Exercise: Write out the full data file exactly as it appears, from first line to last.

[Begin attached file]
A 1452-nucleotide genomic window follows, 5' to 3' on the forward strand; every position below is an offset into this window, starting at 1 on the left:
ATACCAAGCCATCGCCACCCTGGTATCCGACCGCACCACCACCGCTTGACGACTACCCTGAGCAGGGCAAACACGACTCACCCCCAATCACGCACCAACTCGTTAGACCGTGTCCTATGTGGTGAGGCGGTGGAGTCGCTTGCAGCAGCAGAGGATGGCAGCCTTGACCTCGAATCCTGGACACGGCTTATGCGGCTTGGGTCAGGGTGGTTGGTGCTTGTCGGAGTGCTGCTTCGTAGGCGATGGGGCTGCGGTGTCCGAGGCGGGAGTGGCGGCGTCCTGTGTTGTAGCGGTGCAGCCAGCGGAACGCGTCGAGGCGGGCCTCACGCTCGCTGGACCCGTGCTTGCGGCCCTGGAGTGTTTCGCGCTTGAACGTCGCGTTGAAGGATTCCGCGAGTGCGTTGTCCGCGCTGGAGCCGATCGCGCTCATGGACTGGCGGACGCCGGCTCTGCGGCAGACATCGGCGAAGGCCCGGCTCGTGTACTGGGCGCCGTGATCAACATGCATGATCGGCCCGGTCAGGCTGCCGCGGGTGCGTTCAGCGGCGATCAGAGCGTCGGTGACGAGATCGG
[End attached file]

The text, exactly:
A 1452-nucleotide genomic window follows, 5' to 3' on the forward strand; every position below is an offset into this window, starting at 1 on the left:
ATACCAAGCCATCGCCACCCTGGTATCCGACCGCACCACCACCGCTTGACGACTACCCTGAGCAGGGCAAACACGACTCACCCCCAATCACGCACCAACTCGTTAGACCGTGTCCTATGTGGTGAGGCGGTGGAGTCGCTTGCAGCAGCAGAGGATGGCAGCCTTGACCTCGAATCCTGGACACGGCTTATGCGGCTTGGGTCAGGGTGGTTGGTGCTTGTCGGAGTGCTGCTTCGTAGGCGATGGGGCTGCGGTGTCCGAGGCGGGAGTGGCGGCGTCCTGTGTTGTAGCGGTGCAGCCAGCGGAACGCGTCGAGGCGGGCCTCACGCTCGCTGGACCCGTGCTTGCGGCCCTGGAGTGTTTCGCGCTTGAACGTCGCGTTGAAGGATTCCGCGAGTGCGTTGTCCGCGCTGGAGCCGATCGCGCTCATGGACTGGCGGACGCCGGCTCTGCGGCAGACATCGGCGAAGGCCCGGCTCGTGTACTGGGCGCCGTGATCAACATGCATGATCGGCCCGGTCAGGCTGCCGCGGGTGCGTTCAGCGGCGATCAGAGCGTCGGTGACGAGATCGG